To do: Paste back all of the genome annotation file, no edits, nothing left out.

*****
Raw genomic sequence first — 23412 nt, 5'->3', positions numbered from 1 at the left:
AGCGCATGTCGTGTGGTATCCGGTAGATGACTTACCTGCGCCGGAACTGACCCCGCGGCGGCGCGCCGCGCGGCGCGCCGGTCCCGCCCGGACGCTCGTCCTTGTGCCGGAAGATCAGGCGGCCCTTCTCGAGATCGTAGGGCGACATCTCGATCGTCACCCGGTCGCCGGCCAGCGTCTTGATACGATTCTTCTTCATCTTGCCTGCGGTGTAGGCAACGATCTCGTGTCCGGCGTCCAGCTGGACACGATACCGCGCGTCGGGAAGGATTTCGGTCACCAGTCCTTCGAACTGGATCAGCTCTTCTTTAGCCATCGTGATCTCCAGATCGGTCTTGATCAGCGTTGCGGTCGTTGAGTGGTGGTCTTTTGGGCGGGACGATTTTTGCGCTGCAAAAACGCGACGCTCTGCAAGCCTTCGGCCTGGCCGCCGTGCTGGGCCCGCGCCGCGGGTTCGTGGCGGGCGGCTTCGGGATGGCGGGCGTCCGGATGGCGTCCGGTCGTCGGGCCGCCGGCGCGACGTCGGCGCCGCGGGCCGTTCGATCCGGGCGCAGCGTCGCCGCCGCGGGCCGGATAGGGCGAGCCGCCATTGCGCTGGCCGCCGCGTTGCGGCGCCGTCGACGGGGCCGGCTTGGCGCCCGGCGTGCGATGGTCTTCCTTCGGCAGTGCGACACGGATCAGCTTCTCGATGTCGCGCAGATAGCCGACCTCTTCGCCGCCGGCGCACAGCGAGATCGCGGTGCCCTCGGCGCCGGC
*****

Raw genomic sequence first — 23412 nt, 5'->3', positions numbered from 1 at the left:
AGCGCATGTCGTGTGGTATCCGGTAGATGACTTACCTGCGCCGGAACTGACCCCGCGGCGGCGCGCCGCGCGGCGCGCCGGTCCCGCCCGGACGCTCGTCCTTGTGCCGGAAGATCAGGCGGCCCTTCTCGAGATCGTAGGGCGACATCTCGATCGTCACCCGGTCGCCGGCCAGCGTCTTGATACGATTCTTCTTCATCTTGCCTGCGGTGTAGGCAACGATCTCGTGTCCGGCGTCCAGCTGGACACGATACCGCGCGTCGGGAAGGATTTCGGTCACCAGTCCTTCGAACTGGATCAGCTCTTCTTTAGCCATCGTGATCTCCAGATCGGTCTTGATCAGCGTTGCGGTCGTTGAGTGGTGGTCTTTTGGGCGGGACGATTTTTGCGCTGCAAAAACGCGACGCTCTGCAAGCCTTCGGCCTGGCCGCCGTGCTGGGCCCGCGCCGCGGGTTCGTGGCGGGCGGCTTCGGGATGGCGGGCGTCCGGATGGCGTCCGGTCGTCGGGCCGCCGGCGCGACGTCGGCGCCGCGGGCCGTTCGATCCGGGCGCAGCGTCGCCGCCGCGGGCCGGATAGGGCGAGCCGCCATTGCGCTGGCCGCCGCGTTGCGGCGCCGTCGACGGGGCCGGCTTGGCGCCCGGCGTGCGATGGTCTTCCTTCGGCAGTGCGACACGGATCAGCTTCTCGATGTCGCGCAGATAGCCGACCTCTTCGCCGCCGGCGCACAGCGAGATCGCGGTGCCCTCGGCGCCGGC